TLCMap tools are designed to cater for a range of different needs and to be interoperable so that you can move information from one to another. You migh already have spatiotemporal data, or you might want to create it, to modify it, analyse or visualise it, so can start and finish with any tool. Here's an indication of which tools might be useful at each step in an end to end process.


Recogito to create maps from texts.

Quick Coordinates to quickly add coordinates to a list of places in a spreadsheet, or to obtain from from an image such as an old map.

Heurist to create databases and complex information related to places and maps.

HuNI to create and contribute to networks of humanities information (TLCMap enhancements to be undertaken by Nov 2020).


Gazetteer of Historical Australian Placenames (GHAP) to find places by search terms and filters, and/or within certain areas.

Map Finder to search for humanities spatiotemporal datasets (To be undertaken by Dec 2020).

ADA Dataverse and other research data repositories and libraries to find spatiotemporal datasets.


Temporal Earth to visualise change layers of information on a map with a timeline.

Recogito to view text alongside interactive maps of placenames within it.

Ordinal Time to view the order in which places occur, such as the order they occur in a text, or in which they must be visited on a journey, without necessarily having specific dates.

Cyclical Time to view events that occur in cycles. (to be complete by Dec 2020)


Spatiotemporal Metrics to relatively easily obtain basic statistics and network clustering information about spatiotemporal data, enabling comparison, identification of unseen patterns and quantitative demonstrations. (The current version is a prototype only. A full version will be ready October 2020)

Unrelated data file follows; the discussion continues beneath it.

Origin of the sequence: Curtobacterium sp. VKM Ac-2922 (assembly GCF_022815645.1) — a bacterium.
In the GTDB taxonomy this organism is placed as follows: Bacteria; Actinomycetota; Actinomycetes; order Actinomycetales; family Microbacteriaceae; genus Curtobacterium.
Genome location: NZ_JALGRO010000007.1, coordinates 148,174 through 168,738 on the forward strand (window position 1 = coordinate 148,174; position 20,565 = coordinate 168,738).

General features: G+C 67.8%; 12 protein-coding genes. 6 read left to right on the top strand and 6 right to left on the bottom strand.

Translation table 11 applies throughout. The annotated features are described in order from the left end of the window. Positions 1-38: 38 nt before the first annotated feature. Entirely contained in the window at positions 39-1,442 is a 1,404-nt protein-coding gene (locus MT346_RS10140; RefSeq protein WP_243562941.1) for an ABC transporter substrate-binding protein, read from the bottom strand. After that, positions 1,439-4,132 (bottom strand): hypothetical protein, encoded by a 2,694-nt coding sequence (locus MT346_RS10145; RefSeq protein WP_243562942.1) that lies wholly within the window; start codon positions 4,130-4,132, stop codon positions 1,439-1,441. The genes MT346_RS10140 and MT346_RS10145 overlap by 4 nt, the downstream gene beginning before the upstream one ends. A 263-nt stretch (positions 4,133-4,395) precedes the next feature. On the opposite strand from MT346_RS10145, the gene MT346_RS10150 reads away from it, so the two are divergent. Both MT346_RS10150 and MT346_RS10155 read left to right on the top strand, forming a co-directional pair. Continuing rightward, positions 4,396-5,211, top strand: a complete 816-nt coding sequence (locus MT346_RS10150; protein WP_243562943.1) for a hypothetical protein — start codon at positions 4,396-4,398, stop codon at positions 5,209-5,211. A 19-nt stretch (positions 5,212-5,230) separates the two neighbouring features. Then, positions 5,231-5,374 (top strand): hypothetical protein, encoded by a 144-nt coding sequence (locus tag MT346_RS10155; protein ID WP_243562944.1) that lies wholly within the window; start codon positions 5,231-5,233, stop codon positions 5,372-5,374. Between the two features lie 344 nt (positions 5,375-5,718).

The ability to export data from TLCMap systems in standard formats such as CSV, KML and GeoJSON allows for further analysis in Excel or statistical applications.


Describo and ROCrate for creating long term packages of research data and information for archiving, with features for spatiotemporal data. If you are not sure where to archive research data, we recommend ADA Dataverse. This will be indexed by the Map Finder so any user of Map Finder or other systems ADA Dataverse is indexed by, such as ARDC can find your research.

Gazetteer of Historical Australian Placenames (GHAP) for adding research data involving placenames to. We particularly welcome historical research to add not only new placenames but further attestations of placenames already in the gazetteer. People can use GHAP not only to search for placenames but to ask, generally "What's here?" and points in your data can be part of the reply.

Visualisations (above) also can be used to share and for public engagement.


The following are some examples of the systems you might use in order to work with various types of media, with maps of various kinds, and with various purposes in mind. See also the FAQs. Sometimes you may only want one system for a task, but it's likely you will want to create and process spatiotemporal information through a few different systems.


  1. Recogito
  2. Ordinal Time
  3. Temporal Earth
  4. Spatiotemporal Metrics
  5. Contribute to Gazetteer

Animate Journeys

  1. Quick Coordinates
  2. Temporal Earth

Finding and Comparing Spatiotemporal Data

  1. Map Finder
  2. Gazetteer of Historical Australian Placenames
  3. Temporal Earth
  4. Spatiotemporal Metrics

Virtual and Augmented Reality

Guides forthcoming.


HuNI for creating and connecting networks of humanities information.

Spatiotemporal Metrics for basic identification and analysis of clustering and basic network metrics in spatiotemporal data.

Archive and make discoverable Spatiotemporal Humanities Research

  1. Describo and ROCrate
  2. ADA Dataverse
  3. Map Finder
  4. Gazetteer of Historical Australian Placenames